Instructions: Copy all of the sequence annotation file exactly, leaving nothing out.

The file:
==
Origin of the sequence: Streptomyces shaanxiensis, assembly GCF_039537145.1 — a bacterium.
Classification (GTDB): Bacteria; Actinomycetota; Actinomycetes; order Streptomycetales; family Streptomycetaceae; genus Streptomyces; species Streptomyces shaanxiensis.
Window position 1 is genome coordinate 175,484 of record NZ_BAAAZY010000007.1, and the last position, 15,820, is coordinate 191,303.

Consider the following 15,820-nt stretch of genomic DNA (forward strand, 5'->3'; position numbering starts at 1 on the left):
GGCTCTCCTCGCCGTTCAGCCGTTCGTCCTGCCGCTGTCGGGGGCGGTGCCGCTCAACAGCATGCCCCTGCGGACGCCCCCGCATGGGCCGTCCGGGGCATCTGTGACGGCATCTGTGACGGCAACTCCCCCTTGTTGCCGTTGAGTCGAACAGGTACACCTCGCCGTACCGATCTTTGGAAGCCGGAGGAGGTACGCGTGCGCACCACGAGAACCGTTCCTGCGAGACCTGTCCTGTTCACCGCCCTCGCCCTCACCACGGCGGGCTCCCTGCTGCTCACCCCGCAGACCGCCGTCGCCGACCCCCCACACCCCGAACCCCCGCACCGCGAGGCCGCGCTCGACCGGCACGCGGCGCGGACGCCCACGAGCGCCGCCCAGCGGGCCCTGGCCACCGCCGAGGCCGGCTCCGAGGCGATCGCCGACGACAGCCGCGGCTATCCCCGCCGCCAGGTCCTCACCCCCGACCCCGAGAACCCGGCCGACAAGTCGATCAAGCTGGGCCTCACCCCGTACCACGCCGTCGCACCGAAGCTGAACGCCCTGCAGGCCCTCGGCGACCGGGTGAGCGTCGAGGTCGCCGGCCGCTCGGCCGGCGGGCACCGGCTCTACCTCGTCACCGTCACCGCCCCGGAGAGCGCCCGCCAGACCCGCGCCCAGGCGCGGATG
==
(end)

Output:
Origin of the sequence: Streptomyces shaanxiensis, assembly GCF_039537145.1 — a bacterium.
Classification (GTDB): Bacteria; Actinomycetota; Actinomycetes; order Streptomycetales; family Streptomycetaceae; genus Streptomyces; species Streptomyces shaanxiensis.
Window position 1 is genome coordinate 175,484 of record NZ_BAAAZY010000007.1, and the last position, 15,820, is coordinate 191,303.

Consider the following 15,820-nt stretch of genomic DNA (forward strand, 5'->3'; position numbering starts at 1 on the left):
GGCTCTCCTCGCCGTTCAGCCGTTCGTCCTGCCGCTGTCGGGGGCGGTGCCGCTCAACAGCATGCCCCTGCGGACGCCCCCGCATGGGCCGTCCGGGGCATCTGTGACGGCATCTGTGACGGCAACTCCCCCTTGTTGCCGTTGAGTCGAACAGGTACACCTCGCCGTACCGATCTTTGGAAGCCGGAGGAGGTACGCGTGCGCACCACGAGAACCGTTCCTGCGAGACCTGTCCTGTTCACCGCCCTCGCCCTCACCACGGCGGGCTCCCTGCTGCTCACCCCGCAGACCGCCGTCGCCGACCCCCCACACCCCGAACCCCCGCACCGCGAGGCCGCGCTCGACCGGCACGCGGCGCGGACGCCCACGAGCGCCGCCCAGCGGGCCCTGGCCACCGCCGAGGCCGGCTCCGAGGCGATCGCCGACGACAGCCGCGGCTATCCCCGCCGCCAGGTCCTCACCCCCGACCCCGAGAACCCGGCCGACAAGTCGATCAAGCTGGGCCTCACCCCGTACCACGCCGTCGCACCGAAGCTGAACGCCCTGCAGGCCCTCGGCGACCGGGTGAGCGTCGAGGTCGCCGGCCGCTCGGCCGGCGGGCACCGGCTCTACCTCGTCACCGTCACCGCCCCGGAGAGCGCCCGCCAGACCCGCGCCCAGGCGCGGATG